I understand you have a new release out called The Magic Knot. Can you tell us a little bit about your fabulous new book?
The Magic Knot is a paranormal romance about Cornish piskies and Irish Tuatha dè Danaan. The heroine visits Cornwall looking for her father. She discovers she is the Cornish piskie queen and her father is a dark druid who has imprisoned her people in portraits. The race is then on to discover the fairy lore needed to release her people before her father destroys them forever.
The Magic Knot is a very interesting title. How did you arrive at that name?
In my story The Magic Knot is a magical pendant similar to a Celtic Knot possessed by every person of fairy blood. The three linked rings symbolise mind, body, and spirit. In my story, lovers give their Magic Knot into the safekeeping of their soul mate—the ultimate demonstration of trust and commitment that binds them together in mind, body, and spirit for life. I felt the title embodied the romantic and mystical essence of the story.
What made you decide to write in this genre?
Romance and fantasy were my favorite genres, so I naturally turned to one of those when I started writing. I always enjoyed short contemporary romances and as I was very familiar with that type of story, I initially wrote one of those. My characters were too unconventional for short contemporary romance, so I tried my hand at paranormal romance and discovered a wonderful blend of my favorite genres.
Where did you get your idea for this particular book?
I initially conceived the idea for The Magic Knot to be a contemporary story of identical twin Irish brothers running a pub in Cornwall. When I changed my focus from contemporary romance to paranormal, the brothers became fairies, and then I threw in a dark druid, a vampiric winged fairy, and a fire-wielding Irish fairy queen.
What are your favorite paranormal research books or sites, and why?
I have a series of books called The Element Encyclopedias:
Some I’ve used are on Witchcraft, Magical Creatures, and Psychic World. The book I’ve used often while researching my fairy world is The Illustrated Encyclopaedia of Fairies by Ana Franklin. This is a wonderful treasure trove of everything fairy.
Which character did you like writing about the most, and why?
As well as my hero Niall O’Connor who is half leprechaun and half Tuatha Dè Danaan, and my heroine who is half human and half Cornish pisky, I have two favorite secondary characters: the hero’s identical twin brother, Michael, and a vampiric winged fairy called Nightshade. I love them all and it’s impossible to choose my favorite. Michael was probably the most fun to write as he is a rascal and likes to tease his brother.
Tell us about how you develop your characters. Do you create character sheets, do interviews, that sort of thing? How does your research and/or world affect your character development?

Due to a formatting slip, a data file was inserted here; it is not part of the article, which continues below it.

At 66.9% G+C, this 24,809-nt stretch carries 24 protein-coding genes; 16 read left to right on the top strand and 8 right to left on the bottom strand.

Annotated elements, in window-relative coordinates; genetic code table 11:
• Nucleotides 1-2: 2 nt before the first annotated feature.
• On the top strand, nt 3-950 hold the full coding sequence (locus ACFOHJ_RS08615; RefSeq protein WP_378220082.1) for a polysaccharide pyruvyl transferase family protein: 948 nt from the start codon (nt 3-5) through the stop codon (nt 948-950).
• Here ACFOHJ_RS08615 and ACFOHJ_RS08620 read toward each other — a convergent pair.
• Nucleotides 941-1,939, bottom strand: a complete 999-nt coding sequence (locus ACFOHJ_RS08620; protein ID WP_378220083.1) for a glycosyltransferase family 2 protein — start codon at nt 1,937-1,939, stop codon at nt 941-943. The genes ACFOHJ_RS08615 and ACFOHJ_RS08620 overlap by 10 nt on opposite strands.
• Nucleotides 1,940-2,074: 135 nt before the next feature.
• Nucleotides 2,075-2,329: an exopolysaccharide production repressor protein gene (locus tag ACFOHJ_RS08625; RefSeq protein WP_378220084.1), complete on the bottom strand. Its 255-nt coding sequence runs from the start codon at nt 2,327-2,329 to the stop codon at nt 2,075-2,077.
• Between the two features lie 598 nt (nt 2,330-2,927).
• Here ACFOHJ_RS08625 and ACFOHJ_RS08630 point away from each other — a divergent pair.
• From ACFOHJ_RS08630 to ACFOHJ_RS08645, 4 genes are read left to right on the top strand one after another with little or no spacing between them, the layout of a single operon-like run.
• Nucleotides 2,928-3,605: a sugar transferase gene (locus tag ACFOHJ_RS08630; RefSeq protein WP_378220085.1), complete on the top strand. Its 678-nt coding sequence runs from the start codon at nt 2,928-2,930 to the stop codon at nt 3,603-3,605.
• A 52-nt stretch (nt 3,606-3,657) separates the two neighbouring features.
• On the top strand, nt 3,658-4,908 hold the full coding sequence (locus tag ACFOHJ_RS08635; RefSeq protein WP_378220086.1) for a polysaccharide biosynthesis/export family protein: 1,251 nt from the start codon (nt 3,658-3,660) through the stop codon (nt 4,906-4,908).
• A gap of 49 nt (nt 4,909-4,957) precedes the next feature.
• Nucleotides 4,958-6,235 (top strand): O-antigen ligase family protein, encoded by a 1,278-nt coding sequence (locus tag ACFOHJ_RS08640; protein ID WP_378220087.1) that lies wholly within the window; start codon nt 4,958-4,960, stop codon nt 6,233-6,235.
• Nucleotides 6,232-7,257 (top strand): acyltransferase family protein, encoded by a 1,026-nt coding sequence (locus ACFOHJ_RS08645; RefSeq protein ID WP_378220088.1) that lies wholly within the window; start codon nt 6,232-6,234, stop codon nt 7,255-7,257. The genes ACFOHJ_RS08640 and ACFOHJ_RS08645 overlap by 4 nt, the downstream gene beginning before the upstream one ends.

I ponder my main characters for a while, then write out character sheets for the hero and heroine and sometimes also for important secondary characters and villains. I always know their goals, motivations and conflicts. I like to layer the internal conflict and give the main characters a number of internal issues to trip them up. However well I know my characters before I start writing, they always evolve and change as the story progresses.
How do you go about building your world if you use one? Do you use maps, charts or drawings?
I know my characters, and start with some ideas gleaned from my research books. Then the world evolves organically as I write the story. I am always surprised by how complex the world becomes by the end of the first draft.
Do you have any authors that inspired you?
I’ve read a lot of romance and fantasy over the years. The combined influence of all these wonderful books inspired me to write paranormal romance. I enjoy reading many genres of romance and women’s fiction but I purposely don’t read much paranormal romance. I like to keep my head clear of other author’s ideas so I can develop my own stories with no outside influence.
What do you feel is the most effective promotion you have done for your book?
As yet, I don’t know. I have only been promoting for a few months prior to my book’s release and I’m not sure what is working best. I’d hazard a guess that the most effective promotion so far has been taking part in the American Title contest and appearing for five consecutive months in the Romantic Times Magazine. Unfortunately, that is not something I can repeat with my next book!
What do we have to look forward next?
The Phoenix Charm is the next in the Magic Knot Fairies series. The book features Michael O’Connor as he and fairy witch Cordelia Tink try to outwit the king of the Underworld to rescue the pisky king’s son. This will be a December 09 Dorchester release.
To celebrate her book release, Helen Scott Taylor is offering a signed copy of The Magic Knot to one lucky commenter on today's blog. She will be popping in to answer questions throughout the day. I'm sure some of you have questions or comments for her, so please ask away...
As a child, when Helen didn’t pay attention her teachers accused her of being away with the fairies. Things haven’t changed much! Only now, the fairies are tall and sexy and they live in her stories rather than just in her head. Helen resides in South Western England near Plymouth with her husband, two teenagers, two Shih Tzus, and a cat who rules the household with a velvet paw. With the rocky cliffs of the Atlantic to the south and the windswept expanse of Dartmoor to the west, she loves to walk in the countryside while she plots her stories. She believes deep within everyone there’s a little magic.
Check out author’s website at www.HelenScottTaylor.com
Check out author’s website at www.HelenScottTaylor.com